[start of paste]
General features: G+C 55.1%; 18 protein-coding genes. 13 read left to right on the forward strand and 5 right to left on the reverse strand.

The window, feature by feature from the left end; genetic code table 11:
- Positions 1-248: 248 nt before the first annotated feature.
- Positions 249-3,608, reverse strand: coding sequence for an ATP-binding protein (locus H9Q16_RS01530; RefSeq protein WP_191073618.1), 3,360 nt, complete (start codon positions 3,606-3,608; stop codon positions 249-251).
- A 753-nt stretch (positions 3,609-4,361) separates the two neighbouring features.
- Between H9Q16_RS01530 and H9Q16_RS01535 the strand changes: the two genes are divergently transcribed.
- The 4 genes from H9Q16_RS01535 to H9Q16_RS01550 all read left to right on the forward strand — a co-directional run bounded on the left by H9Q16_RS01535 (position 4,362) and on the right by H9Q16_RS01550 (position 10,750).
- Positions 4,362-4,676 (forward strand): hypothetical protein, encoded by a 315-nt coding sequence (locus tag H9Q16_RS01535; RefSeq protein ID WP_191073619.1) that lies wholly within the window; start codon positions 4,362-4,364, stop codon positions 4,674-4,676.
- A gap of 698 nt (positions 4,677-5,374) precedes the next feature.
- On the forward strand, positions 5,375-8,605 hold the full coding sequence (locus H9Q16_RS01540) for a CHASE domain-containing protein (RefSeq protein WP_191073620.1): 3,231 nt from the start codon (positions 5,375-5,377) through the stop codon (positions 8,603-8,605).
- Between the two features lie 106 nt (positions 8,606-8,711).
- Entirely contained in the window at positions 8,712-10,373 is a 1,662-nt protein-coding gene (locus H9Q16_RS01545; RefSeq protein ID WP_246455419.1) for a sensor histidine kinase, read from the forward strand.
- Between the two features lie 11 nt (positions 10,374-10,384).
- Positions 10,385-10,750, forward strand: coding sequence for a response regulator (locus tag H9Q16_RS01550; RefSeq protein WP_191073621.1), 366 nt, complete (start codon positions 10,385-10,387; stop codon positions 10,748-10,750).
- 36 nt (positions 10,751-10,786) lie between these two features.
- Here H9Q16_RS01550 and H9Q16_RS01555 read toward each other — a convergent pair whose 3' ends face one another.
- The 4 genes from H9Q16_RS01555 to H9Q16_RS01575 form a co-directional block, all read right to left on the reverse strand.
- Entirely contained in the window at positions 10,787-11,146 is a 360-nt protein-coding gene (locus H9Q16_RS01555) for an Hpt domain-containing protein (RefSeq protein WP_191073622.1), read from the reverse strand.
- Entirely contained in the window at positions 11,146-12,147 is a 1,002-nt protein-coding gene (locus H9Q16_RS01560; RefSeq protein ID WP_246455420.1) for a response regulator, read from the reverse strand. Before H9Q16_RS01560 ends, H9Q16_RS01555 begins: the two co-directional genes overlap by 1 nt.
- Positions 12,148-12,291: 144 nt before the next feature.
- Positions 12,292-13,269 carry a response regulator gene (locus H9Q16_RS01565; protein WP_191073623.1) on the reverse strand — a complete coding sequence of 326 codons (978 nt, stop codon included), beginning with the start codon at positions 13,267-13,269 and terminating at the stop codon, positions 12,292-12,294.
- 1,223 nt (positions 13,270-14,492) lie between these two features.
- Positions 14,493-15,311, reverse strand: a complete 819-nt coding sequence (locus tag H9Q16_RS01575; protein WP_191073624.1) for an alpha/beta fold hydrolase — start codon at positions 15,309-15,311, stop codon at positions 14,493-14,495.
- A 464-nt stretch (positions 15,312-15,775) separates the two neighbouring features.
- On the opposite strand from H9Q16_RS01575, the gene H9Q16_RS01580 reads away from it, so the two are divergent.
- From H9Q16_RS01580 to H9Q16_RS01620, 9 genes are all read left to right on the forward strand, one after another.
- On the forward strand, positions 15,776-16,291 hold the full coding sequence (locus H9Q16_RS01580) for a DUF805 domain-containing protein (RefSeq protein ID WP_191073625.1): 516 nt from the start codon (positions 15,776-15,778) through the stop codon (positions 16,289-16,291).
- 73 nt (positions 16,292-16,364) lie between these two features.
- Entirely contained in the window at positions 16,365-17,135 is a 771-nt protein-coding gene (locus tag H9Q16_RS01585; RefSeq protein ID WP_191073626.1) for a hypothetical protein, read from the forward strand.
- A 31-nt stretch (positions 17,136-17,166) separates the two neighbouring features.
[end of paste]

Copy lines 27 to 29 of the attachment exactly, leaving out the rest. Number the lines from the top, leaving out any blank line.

- On the forward strand, positions 15,776-16,291 hold the full coding sequence (locus H9Q16_RS01580) for a DUF805 domain-containing protein (RefSeq protein ID WP_191073625.1): 516 nt from the start codon (positions 15,776-15,778) through the stop codon (positions 16,289-16,291).
- 73 nt (positions 16,292-16,364) lie between these two features.
- Entirely contained in the window at positions 16,365-17,135 is a 771-nt protein-coding gene (locus tag H9Q16_RS01585; RefSeq protein ID WP_191073626.1) for a hypothetical protein, read from the forward strand.